Bring back that loving feeling
It's emotion, not reason, that wins the hearts of new B2B customers
To describe B2B marketing as fundamentally different to B2C marketing would be an uncontentious statement. Unlike their consumer-focused counterparts, B2B marketers are said to appeal to reason. Rational, logic-driven arguments are required to persuade decision makers of the benefits the service on offer provides. Those highly considered purchases require them to build relationships with prospective and, more importantly, existing clients, with both retention and cross-selling more effective at delivering growth than attracting new clients.
In contrast, marketers, in dealing with fickle consumers who have little interest in learning more about what they’re selling, focus on emotions. As the rise of cause-driven campaigns can attest, in the battle to get picked from the supermarket shelf, winning the heart is more important than the mind.
Or, so the story goes. Because all of the above is wrong. Wrong in assuming the two disciplines are fundamentally different. Wrong in assuming growth is best delivered by focusing on retention or cross-selling. Wrong in assuming emotion is the reserve of B2C marketing. And wrong in explaining why emotions are important in the first place.
The importance of light B2C buyers
All brands are compared on a shelf. It’s just a different kind of shelf. Whether it’s a prominent position in a supermarket or sitting atop of a Google search query, making a brand easier to choose than your competitors’ is one of the most important things any B2C or B2B marketer can hope to achieve. The most fundamental principle of marketing dictates this: the law of buying frequencies. Andrew Ehrenberg first introduced the NBD-Dirichlet model in 1984. Based on the negative binomial distribution, it models category and brand purchases within a wide variety of markets, demonstrating that the ratio of non-buyers to light, medium and heavy buyers is always perfectly predictable. If a brand gains in sales, the ratios move in a predictable way, and one of the key implications is the importance of light buyers to growth.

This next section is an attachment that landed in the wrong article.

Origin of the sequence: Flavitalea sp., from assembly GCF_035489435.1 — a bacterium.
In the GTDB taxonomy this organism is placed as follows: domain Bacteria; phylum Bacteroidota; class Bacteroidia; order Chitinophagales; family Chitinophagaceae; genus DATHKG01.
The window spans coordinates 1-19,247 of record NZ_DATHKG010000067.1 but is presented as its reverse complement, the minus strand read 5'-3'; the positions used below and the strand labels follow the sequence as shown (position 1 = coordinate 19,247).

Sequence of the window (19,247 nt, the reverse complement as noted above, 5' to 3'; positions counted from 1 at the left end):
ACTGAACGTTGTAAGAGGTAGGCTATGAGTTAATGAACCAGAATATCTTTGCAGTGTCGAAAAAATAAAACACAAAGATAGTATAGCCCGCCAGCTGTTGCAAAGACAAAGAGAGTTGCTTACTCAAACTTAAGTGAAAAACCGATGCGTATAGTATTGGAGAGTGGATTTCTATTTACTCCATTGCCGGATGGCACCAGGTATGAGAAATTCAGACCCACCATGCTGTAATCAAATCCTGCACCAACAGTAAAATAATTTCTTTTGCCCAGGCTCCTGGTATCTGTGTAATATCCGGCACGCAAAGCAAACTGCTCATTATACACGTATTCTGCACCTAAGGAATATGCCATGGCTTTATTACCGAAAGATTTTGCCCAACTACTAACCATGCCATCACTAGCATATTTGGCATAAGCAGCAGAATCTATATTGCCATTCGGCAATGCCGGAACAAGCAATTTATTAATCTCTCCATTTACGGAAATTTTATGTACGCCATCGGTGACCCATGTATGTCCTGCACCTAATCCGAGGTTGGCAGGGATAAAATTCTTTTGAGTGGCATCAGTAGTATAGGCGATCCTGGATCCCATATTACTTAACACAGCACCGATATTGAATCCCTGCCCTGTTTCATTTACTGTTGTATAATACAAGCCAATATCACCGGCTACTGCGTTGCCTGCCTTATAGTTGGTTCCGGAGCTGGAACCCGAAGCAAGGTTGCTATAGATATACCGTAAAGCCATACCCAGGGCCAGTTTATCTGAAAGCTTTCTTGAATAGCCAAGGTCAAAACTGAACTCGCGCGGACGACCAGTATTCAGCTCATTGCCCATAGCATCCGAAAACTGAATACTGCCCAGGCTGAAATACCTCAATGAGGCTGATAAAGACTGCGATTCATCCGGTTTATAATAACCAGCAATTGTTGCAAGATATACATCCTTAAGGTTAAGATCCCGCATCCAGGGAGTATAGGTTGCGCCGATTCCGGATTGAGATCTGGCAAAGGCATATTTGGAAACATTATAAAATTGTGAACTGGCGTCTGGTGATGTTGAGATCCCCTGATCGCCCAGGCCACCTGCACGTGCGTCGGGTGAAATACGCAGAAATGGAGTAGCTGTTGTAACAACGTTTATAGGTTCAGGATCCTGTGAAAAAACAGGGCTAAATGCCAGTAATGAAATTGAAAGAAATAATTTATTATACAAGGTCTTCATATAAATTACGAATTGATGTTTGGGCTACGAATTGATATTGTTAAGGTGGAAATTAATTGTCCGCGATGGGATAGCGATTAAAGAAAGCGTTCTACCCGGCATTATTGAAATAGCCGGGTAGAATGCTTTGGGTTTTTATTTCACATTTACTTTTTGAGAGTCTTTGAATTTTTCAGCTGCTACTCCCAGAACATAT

Purchase frequency and customer value always reflect market share and category norms. Brands vary a lot in the number of users but little in terms of loyalty. Smaller brands always have fewer buyers, who are slightly less loyal.
This law has held up across decades of buying data, covering an exhaustive list of categories and markets. New channels may emerge – changing where, when, how and even why brands are bought – but they haven’t altered the fundamental patterns of buying behaviour. Beyond maintaining demand as prices rise, brands struggle to grow without attracting new buyers.
Whether you’re Coca-Cola or Clifford Chance, Dove or Duncan & Toplis, Tesco or Turner & Townsend, growth comes from getting more people to buy what you’re selling, not getting people to buy more of what you’re selling. The average UK Coke drinker buys just one can of Coca-Cola a month. Few will hire a personal injury lawyer more than once in a lifetime. But in both instances, these light, infrequent buyers, whom it would be easy for a brand to ignore, account for approximately 40-50% of a brand’s revenue. Whether it’s fizzy drink sales or legal services revenue, simply put, a few customers/clients buy a lot, but most buy a little.
And you ignore the latter at your peril. These are the people who don’t think about you. They don’t know much about you. They’re not particularly interested in what you offer for most of their lives. And that’s why they’re the most valuable segment to communicate with. Because those who do regularly buy your services will think about you when they have a need and will be interested in learning more about your offer, so will seek information out on their own. For that reason, it’s less important to speak to them.
And this is where the role of emotion comes in: people don’t remember the detail of what they’ve seen, heard or read; they remember how something made them feel